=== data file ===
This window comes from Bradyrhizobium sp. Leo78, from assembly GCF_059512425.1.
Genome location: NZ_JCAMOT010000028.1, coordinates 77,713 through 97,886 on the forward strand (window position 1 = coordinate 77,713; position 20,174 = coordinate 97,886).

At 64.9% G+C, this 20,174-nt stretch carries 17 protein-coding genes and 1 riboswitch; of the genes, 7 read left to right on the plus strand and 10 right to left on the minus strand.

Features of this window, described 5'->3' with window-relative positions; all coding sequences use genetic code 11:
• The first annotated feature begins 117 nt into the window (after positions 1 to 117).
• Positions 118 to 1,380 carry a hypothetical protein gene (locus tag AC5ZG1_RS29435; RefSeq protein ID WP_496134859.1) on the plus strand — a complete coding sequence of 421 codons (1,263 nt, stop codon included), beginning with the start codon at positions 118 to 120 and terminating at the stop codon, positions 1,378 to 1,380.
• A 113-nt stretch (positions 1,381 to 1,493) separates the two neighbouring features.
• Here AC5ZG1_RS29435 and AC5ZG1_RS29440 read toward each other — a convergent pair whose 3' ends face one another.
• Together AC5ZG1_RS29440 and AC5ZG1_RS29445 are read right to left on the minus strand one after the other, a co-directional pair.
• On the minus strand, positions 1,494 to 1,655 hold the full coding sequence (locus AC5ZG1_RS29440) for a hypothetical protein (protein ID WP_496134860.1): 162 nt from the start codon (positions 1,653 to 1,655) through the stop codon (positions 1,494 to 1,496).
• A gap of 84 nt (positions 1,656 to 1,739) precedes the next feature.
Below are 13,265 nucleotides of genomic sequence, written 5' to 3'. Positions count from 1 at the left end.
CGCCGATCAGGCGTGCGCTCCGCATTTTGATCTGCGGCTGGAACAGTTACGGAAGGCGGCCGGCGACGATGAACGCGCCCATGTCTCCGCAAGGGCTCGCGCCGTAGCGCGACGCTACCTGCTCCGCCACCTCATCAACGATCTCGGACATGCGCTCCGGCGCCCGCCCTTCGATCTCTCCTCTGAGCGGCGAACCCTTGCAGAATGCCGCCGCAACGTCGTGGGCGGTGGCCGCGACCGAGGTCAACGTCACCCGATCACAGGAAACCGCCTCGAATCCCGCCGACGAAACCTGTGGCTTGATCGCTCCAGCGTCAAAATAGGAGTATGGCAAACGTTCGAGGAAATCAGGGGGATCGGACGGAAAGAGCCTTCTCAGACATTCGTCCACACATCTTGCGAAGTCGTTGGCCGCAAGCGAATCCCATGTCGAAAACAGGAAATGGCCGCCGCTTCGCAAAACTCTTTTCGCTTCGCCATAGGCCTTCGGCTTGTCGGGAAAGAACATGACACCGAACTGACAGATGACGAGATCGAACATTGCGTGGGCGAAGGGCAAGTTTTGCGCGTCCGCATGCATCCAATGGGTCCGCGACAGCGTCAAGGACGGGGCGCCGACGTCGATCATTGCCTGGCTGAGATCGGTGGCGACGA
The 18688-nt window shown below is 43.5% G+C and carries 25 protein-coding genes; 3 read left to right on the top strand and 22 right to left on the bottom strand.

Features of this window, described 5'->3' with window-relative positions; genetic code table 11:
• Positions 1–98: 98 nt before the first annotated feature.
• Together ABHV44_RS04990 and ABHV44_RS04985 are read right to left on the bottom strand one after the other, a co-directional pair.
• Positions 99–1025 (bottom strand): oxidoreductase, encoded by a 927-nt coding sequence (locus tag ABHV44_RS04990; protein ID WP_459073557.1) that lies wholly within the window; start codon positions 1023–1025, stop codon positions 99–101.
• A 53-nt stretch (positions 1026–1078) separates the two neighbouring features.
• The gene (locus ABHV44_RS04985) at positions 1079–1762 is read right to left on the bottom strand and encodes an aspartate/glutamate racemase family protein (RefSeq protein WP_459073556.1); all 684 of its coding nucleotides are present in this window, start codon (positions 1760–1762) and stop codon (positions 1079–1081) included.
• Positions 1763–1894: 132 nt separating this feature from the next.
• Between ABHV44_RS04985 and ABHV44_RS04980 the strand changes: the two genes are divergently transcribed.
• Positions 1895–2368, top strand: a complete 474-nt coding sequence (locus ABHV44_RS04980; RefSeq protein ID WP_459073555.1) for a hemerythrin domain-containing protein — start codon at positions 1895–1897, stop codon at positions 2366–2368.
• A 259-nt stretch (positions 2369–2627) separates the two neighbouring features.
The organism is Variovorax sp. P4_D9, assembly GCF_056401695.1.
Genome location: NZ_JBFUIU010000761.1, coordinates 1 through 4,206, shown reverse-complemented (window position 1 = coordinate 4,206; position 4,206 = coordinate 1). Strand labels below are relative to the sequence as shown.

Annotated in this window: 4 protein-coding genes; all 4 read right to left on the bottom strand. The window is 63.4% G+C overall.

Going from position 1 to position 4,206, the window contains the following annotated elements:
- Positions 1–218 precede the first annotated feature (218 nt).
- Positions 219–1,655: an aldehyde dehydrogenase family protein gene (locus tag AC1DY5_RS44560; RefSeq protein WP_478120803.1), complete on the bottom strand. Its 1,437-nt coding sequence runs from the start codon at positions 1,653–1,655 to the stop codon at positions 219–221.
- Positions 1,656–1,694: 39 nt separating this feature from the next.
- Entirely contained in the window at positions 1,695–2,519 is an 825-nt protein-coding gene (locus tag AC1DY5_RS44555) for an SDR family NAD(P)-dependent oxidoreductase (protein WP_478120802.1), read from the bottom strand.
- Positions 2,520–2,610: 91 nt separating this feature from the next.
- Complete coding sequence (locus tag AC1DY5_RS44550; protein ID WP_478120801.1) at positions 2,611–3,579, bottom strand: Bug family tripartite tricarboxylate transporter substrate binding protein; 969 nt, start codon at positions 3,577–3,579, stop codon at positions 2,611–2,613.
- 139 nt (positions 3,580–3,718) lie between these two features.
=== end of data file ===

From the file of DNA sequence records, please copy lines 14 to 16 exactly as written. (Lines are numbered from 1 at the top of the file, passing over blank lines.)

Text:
The 18688-nt window shown below is 43.5% G+C and carries 25 protein-coding genes; 3 read left to right on the top strand and 22 right to left on the bottom strand.

Features of this window, described 5'->3' with window-relative positions; genetic code table 11:
• Positions 1–98: 98 nt before the first annotated feature.